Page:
Category Archives: Social Media

A Bad Haircut – and Bad Listening Skills

I recently went in for a haircut and said, “just trim it so that it lays down nice.” When the BadHaircutyoung lady finished, she had cut it way short in a way that it was spiking up on top… if I had added blue sunglasses and an ear stud I could have gone to a costume ball as Bono!   I had told the stylist what I needed… but instead of truly listening she interpreted my needs through her 20 something lens of what she thought it should be.   The net result was that I came out looking like an insecure baby boomer trying to relive my 20’s.

As I was reflecting on the prospect of going out in public looking like Bono, it brought back memories of a similar experience I had with a city hall staff a few years ago.

I was considering the purchase of an atypical infill residential lot to build on that had some unique challenges. Whether the lot would work would be determined by the side yard setbacks. So I called the city’s development services department and asked “what are the side yard setbacks?” The secretary said she would have someone call me. I got a call back about 48 hours later from a development services representative and I asked again “what are the side yard setbacks?”

This time I was told “I am sorry but to answer any development questions, you need to come in for a development review meeting.” So within another about 48 hours, a secretary called me and scheduled me for the next available date for a development review meeting – which was approximately three weeks later.

I showed up at the conference room where the fire marshal, the building inspector, a zoning representative, a planner and the development services director were all in the room. I sat down and they asked what they could do for me. I said, “I need to know what the side yard setbacks are.” So the planner looked at their map and responded with a number that made it clear this lot was not able to be developed for me.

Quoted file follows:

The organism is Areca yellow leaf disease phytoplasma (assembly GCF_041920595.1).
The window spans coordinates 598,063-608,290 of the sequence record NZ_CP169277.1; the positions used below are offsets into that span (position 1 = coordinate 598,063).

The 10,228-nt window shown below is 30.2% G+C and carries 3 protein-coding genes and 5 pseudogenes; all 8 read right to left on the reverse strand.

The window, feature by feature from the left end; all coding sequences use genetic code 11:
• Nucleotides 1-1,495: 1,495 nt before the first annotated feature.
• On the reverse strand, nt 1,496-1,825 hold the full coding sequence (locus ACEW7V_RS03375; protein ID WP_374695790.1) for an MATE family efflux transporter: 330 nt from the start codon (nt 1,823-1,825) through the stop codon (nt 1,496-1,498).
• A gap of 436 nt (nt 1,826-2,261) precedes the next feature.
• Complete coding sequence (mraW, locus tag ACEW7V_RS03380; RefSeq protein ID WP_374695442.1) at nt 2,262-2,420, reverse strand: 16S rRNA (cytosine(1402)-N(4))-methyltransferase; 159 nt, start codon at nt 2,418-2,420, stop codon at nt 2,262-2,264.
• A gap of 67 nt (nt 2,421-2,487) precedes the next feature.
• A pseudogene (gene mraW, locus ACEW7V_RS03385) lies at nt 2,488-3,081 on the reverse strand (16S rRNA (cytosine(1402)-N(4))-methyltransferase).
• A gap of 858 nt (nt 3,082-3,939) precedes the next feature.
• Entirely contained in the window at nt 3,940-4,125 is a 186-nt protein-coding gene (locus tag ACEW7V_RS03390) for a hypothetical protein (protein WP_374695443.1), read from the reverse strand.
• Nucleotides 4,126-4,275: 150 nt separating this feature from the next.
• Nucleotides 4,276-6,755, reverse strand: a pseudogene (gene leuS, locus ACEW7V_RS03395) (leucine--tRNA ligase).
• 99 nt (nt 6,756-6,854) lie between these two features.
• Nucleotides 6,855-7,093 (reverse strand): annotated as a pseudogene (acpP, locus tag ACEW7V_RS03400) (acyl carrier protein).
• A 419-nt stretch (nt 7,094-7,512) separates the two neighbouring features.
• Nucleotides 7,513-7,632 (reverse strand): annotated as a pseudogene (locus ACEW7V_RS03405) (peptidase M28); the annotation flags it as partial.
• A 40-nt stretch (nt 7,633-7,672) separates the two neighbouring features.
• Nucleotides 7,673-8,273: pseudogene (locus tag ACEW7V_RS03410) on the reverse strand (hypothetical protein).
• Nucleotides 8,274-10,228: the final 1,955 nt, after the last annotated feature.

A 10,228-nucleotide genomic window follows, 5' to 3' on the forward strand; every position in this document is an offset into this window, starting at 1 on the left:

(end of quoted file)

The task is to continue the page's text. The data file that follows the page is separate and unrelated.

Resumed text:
huffyIt had taken me a month and a meeting with five city officials to get a 30 second answer to a very simple and straightforward question.

Later, in a separate context I had a conversation with the development services director and she asked about my experience with the city. She was stunned (and even a little offended) to learn that I did not consider it a very positive experience. She said, “It was excellent customer service – we had a room full of people there to address any concerns you had and we were able to answer your question immediately and with clarity. How could you not consider that excellent customer service?”

The development services director had viewed the customer’s needs through her lens of providing a reliable process instead of through my lens as the customer. Yes, her city hall-centric process was reliable and accurate, but it took me a month and required me to schedule a live meeting at city hall to get a 30 second answer that should have been handled with a single phone call. A city hall-centric process can easily deceive staff into believing that just because it is reliable and accurate that the customer is being well served.

It is not accidental that one of the 12 core values of Servant Leadership is listening.   ListeningMystery shoppers, customer surveys, focus groups, social media and even just asking are all great strategies to improve your organization’s listening skills. Take advantage of them.

You may be surprised at what you discover – and how easy you could improve citizen relations just by making sure your organization is doing a better job of truly listening to customers.

Written by:
Ron Holifield
CEO, Strategic Government Resources


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Presidential Politics and Servant Leadership

Republican Versus Democrat Concept

As Super Tuesday approaches I have been asked a number of times which presidential candidates I think are authentic servant leaders.

I try to never engage directly in political discussions on social media because mixing politics and social media results in little more than an echo chamber in which too many people are only interested in shouting at the other side rather than considering and understanding other perspectives.